He believes that the United States today is less dependent on the Middle East than ever before: Now the situation is characterized more by a realpolitik and power-political perspective.

– The United States will be more concerned with what Russia and China do, says the Labor leader.

Humiliated Vice President Biden

The Trump administration’s work on agreements between Arab countries and Israel is something Biden will build on, find out what opportunities these provide.

– But we will not see a head-scratching support for the Israeli Prime Minister Benjamin Netanyahu, as it has been under Trump. Here, Biden must tread carefully, although he probably will not forget when he, as vice president, was humiliated by Netanyahu during a visit to Israel in 2010.

“Then Netanyahu gave the green light for continued Israeli development in East Jerusalem, shortly before he hosted the American vice president,” says Støre.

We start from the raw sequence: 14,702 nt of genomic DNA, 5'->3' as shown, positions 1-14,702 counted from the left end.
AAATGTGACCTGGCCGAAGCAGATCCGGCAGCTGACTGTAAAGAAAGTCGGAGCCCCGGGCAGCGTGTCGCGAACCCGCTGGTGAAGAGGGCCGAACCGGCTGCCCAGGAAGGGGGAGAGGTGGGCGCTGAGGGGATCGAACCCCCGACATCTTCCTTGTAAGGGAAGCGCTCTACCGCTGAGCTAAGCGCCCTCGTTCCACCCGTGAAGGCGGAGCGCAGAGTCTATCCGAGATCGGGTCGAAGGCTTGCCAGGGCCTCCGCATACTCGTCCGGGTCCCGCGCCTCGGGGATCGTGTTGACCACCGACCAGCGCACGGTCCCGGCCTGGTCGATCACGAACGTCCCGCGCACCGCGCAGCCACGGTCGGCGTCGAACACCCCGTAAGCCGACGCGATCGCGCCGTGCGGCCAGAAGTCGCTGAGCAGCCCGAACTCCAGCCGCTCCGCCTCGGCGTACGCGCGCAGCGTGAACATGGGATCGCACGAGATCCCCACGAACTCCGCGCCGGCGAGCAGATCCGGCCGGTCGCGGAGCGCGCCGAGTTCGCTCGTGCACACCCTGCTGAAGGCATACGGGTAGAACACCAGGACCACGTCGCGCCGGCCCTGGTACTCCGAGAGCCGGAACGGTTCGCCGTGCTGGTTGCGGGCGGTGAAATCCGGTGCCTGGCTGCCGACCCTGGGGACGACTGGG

He sees major challenges for the United States, both in terms of Egyptian President Abdel al-Sisi’s unwillingness to build democracy, and in how Biden’s team will balance relations with Iran and Saudi Arabia.

– The West’s sins of omission when it comes to Saudi Arabia, are in a certain perspective enormous, but the oil-rich nation has been needed. This will also be the case for the Biden administration in the coming years, says Støre.

The country we will be following closely is Turkey, Støre believes: – – President Erdogan’s policy will be a great challenge for the United States and for NATO Secretary General Jens Stoltenberg

NEW RELATIONS: Conflict researcher Cecilie Hellestveit believes that the Israel / Palestine conflict must be seen in the light of what is happening between Israel and the Gulf states.